This is what is meant by the ‘United Nations’. In December, the previous Security Council (minus Angola, Chile, Germany, Pakistan, and Spain, plus Colombia, Ireland, Mauritius, Norway, and Singapore, but the point holds) unanimously endorsed “serious consequences” (by which it meant war) should Iraq not immediately comply with all previous (including twelve-year-old) requirements for disarmament, including giving full information about its past programs, allowing all technicians to be interviewed without supervision, and actively assisting in the destruction of all of its banned weapons, without hesitation, none of which ― do I repeat myself? ― it has done. But for the evident resolution of the United States and Britain to invade otherwise, even such pathetic tokens of cooperation as have been provided so far would have been withheld. And yet that token cooperation has been used by France and others to argue for their position that war should not take place under any circumstances. France and Russia don’t even want containment, it must be remembered. Should the interventionists back down, in time France and Russia will call for an end to inspections, and then to sanctions, and within a couple of days Chirac will have Saddam in Paris for a bit of the old wine-and-dine.

Pakistan, Guinea, Cameroun, Syria, arguably Angola, and especially China are dictatorships, whose support the democracies of the world should be happy to do without. Pakistan, Russia, China, and Guinea have been the recent recipients of some form of tolerance (inexcusable, in my mind) from the United States for their misbehavior, as a reward for some or other geopolitical assistance. Now the United States is engaged in another unseemly attempt to win their support, mostly through enormous bribes, but also through promises of continued tolerance. This support, I will say again, is designed entirely to win cover for Tony Blair, whose electorate would apparently feel better about disarming or removing a dictator if only Pervez, Conté, Biya, al-Assad, dos Santos, Jiang, and Putin were aboard. With such august sanction, who would not approve?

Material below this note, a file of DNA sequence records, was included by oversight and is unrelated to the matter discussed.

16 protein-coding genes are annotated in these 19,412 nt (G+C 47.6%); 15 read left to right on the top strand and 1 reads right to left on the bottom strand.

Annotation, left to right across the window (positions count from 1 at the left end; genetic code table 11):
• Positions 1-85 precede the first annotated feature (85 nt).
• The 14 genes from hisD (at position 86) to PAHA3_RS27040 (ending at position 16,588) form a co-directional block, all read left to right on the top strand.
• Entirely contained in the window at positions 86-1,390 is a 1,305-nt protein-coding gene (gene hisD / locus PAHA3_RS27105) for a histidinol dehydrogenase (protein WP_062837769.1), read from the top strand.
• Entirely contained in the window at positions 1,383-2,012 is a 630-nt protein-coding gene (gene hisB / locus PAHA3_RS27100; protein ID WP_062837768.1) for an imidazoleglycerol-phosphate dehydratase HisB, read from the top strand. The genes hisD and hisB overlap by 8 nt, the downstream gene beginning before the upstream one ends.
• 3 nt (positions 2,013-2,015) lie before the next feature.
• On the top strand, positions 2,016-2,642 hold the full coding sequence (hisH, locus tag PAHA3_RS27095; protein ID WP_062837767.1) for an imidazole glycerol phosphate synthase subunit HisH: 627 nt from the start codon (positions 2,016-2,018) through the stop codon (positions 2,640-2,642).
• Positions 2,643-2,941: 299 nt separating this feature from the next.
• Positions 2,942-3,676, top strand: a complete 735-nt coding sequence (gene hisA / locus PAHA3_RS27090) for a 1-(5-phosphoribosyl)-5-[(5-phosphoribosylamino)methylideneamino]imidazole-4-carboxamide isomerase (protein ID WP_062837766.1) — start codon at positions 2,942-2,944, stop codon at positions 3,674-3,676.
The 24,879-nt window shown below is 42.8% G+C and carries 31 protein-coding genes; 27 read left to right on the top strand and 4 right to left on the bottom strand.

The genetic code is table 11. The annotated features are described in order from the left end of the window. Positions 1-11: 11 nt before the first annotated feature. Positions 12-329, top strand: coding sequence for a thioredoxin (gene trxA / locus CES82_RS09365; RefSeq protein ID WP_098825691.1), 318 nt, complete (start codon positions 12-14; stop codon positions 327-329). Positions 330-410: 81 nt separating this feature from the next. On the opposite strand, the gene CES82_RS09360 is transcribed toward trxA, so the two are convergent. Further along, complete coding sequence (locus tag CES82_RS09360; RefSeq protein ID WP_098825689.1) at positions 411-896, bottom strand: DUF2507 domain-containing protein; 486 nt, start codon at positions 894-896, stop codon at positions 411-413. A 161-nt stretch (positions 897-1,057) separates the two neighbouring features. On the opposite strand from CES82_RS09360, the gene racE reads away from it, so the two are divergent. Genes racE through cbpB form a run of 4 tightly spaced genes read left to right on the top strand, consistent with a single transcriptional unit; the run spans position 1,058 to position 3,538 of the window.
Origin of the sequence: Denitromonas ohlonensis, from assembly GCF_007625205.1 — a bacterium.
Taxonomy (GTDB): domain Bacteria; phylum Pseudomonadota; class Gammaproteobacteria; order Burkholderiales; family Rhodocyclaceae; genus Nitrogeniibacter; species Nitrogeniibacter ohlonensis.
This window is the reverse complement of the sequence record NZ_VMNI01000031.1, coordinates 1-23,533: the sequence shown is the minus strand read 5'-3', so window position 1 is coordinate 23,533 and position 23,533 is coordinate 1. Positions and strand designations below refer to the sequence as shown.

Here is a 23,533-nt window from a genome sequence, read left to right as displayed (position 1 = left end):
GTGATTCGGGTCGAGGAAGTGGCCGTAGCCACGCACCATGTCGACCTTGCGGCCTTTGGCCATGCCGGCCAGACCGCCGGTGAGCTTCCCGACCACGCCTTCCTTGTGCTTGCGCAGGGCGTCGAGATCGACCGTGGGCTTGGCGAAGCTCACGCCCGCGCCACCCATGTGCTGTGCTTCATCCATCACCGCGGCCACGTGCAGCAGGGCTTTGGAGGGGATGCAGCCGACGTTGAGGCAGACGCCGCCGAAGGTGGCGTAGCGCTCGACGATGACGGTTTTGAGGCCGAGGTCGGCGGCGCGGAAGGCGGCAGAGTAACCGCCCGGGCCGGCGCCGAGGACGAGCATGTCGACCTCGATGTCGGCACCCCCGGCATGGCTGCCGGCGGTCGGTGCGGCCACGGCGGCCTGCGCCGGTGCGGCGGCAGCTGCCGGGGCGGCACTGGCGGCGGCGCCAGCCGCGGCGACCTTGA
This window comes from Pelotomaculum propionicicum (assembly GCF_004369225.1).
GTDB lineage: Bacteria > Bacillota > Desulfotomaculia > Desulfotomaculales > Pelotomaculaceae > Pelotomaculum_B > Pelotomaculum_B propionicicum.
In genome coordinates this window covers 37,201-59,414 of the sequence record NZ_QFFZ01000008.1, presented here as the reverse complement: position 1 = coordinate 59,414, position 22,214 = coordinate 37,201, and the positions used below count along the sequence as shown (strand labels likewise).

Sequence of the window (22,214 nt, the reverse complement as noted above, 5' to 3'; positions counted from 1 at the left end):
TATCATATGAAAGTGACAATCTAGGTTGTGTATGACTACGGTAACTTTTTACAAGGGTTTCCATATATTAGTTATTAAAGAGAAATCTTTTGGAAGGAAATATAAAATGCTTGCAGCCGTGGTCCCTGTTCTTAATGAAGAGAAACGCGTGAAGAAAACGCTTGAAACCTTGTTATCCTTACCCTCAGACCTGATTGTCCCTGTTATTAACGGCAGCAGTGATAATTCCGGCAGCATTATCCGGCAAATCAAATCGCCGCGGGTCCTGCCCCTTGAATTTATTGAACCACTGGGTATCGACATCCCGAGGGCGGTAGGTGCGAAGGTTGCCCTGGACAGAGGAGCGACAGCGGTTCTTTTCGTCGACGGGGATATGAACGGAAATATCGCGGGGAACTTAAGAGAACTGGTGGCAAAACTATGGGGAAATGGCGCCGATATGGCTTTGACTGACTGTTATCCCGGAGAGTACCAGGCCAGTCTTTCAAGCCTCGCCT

The Security Council has made a threat, and a justified one: that it would go to war against a dictator who refused to abandon biological, chemical, and nuclear weapons and has a demonstrated willingness to use them. It made the threat unanimously and clearly. Even with a clear threat and hundreds of thousands of troops amassed against him, Saddam Hussein is stalling for time. As well he should ― history demonstrates that there is no resolve in most of the world to touch him, and plenty of interest in cutting him loose. Even the oil interests in the United States, in whose name this war will allegedly be waged, would far prefer a lifting of sanctions so they, too, could cut deals with Saddam. An entrenched dictator is better than a young democracy for stability, if that is what we are interested in. Saddam can hold the country together, keep the oil flowing, and probably even make the trains run on time. If we are interested in legitimacy, something else is called for; and those who think it resides in the United Nations should ask themselves whence the UN derived its authority, and after what degree of provocation it is prepared to defend that authority.

A large number of ostensibly brave but fundamentally misguided ― nay, silly ― pacifists have offered themselves as human shields in Iraq, to defend with their own bodies the survival of Saddam’s power. It is a good idea. I’m thinking of chaining myself to the United Nations building in New York. And if morality and common sense try to force their way into the UN, they had better be prepared to kill me first.


Original version